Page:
Open Market Operations
The purchase or sale of government bonds by the central bank of a country.
(Peter Dungan, Toronto PPG1002H and Principles of Macroeconomics by Mankiw, Kneebone, McKenzie and Rowe.)
Open Market Operations are one of the most important mechanisms by which central banks can expand or contract the money supply.
To expand the money supply, the bank buys government bonds on the open market from commercial banks, paying them by crediting the bank with additional reserves. The commercial bank now has extra reserves and can expand its loans and deposits, leading to an expansion of the money supply. Similarly, the Bank of Canada can contract the money supply by selling bonds on the open market thereby reducing the reserves of commercial banks.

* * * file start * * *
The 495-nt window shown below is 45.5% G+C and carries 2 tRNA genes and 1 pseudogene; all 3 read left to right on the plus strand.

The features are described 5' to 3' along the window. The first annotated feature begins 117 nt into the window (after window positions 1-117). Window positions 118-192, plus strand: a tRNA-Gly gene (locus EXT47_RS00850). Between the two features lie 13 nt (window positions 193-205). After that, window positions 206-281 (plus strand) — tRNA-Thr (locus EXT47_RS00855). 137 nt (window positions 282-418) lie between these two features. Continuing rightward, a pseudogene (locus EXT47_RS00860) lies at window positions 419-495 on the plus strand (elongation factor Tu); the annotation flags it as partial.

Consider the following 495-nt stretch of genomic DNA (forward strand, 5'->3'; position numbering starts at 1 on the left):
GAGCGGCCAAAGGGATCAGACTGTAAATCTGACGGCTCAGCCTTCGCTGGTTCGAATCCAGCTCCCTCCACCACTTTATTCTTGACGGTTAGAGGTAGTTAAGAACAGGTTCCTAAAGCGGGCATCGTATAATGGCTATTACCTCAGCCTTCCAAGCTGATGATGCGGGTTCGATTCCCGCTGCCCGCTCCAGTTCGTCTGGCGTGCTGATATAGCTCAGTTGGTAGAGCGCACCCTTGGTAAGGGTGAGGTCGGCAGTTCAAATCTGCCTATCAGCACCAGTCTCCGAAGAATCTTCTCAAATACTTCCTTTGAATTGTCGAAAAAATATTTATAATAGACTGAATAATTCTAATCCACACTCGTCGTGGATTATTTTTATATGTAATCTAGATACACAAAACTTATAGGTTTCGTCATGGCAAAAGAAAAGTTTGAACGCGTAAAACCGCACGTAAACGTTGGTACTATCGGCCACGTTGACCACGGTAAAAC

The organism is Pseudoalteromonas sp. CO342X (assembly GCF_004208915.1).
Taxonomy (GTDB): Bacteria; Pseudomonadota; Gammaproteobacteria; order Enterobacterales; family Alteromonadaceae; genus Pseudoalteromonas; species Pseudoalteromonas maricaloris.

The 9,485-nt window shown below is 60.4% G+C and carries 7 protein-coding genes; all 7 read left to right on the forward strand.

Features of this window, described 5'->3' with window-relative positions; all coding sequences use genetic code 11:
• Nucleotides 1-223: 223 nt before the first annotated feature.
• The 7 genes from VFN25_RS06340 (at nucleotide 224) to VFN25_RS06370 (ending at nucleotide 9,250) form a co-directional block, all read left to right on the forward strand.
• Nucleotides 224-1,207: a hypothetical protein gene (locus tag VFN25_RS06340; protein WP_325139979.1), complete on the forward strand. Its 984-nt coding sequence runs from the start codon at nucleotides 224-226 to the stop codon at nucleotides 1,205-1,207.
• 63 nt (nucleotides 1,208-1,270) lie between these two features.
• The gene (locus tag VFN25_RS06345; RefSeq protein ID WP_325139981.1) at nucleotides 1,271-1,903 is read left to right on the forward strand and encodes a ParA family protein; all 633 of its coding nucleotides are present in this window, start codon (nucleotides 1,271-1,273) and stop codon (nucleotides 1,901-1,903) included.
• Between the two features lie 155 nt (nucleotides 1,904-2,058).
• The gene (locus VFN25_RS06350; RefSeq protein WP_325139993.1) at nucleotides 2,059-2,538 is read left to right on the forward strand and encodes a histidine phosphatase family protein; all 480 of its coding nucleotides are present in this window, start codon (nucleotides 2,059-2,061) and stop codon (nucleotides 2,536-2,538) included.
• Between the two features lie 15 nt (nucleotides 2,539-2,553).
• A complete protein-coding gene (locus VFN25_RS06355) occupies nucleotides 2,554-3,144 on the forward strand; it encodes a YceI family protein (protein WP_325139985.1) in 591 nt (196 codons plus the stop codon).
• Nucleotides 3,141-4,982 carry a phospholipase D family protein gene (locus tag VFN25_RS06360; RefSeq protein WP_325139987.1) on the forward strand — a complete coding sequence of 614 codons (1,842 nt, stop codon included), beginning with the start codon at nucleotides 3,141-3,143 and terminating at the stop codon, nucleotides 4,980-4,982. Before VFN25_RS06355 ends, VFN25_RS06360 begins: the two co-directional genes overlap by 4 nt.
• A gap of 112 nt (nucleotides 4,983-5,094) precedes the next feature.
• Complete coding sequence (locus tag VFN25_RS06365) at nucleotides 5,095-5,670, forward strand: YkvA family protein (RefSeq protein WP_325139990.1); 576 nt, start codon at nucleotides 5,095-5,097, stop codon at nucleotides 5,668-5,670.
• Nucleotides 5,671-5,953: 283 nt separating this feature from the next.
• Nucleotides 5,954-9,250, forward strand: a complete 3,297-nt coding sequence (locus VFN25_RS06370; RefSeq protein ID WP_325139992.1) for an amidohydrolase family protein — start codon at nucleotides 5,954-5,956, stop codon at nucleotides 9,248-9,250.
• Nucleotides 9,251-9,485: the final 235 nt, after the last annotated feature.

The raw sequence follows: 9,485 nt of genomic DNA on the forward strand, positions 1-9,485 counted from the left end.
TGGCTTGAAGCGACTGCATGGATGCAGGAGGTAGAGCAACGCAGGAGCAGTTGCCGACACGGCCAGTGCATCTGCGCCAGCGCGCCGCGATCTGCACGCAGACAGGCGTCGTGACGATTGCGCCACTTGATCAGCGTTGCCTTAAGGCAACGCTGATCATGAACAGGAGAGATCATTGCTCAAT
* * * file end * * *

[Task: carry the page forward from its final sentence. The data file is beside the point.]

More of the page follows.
Information for this concept organized by Ben Eisen based on lecture notes from Peter Dungan’s PPG 1003H and the textbook Principles of Macroeconomics by Mankiw, Kneebone, McKenzie and Rowe.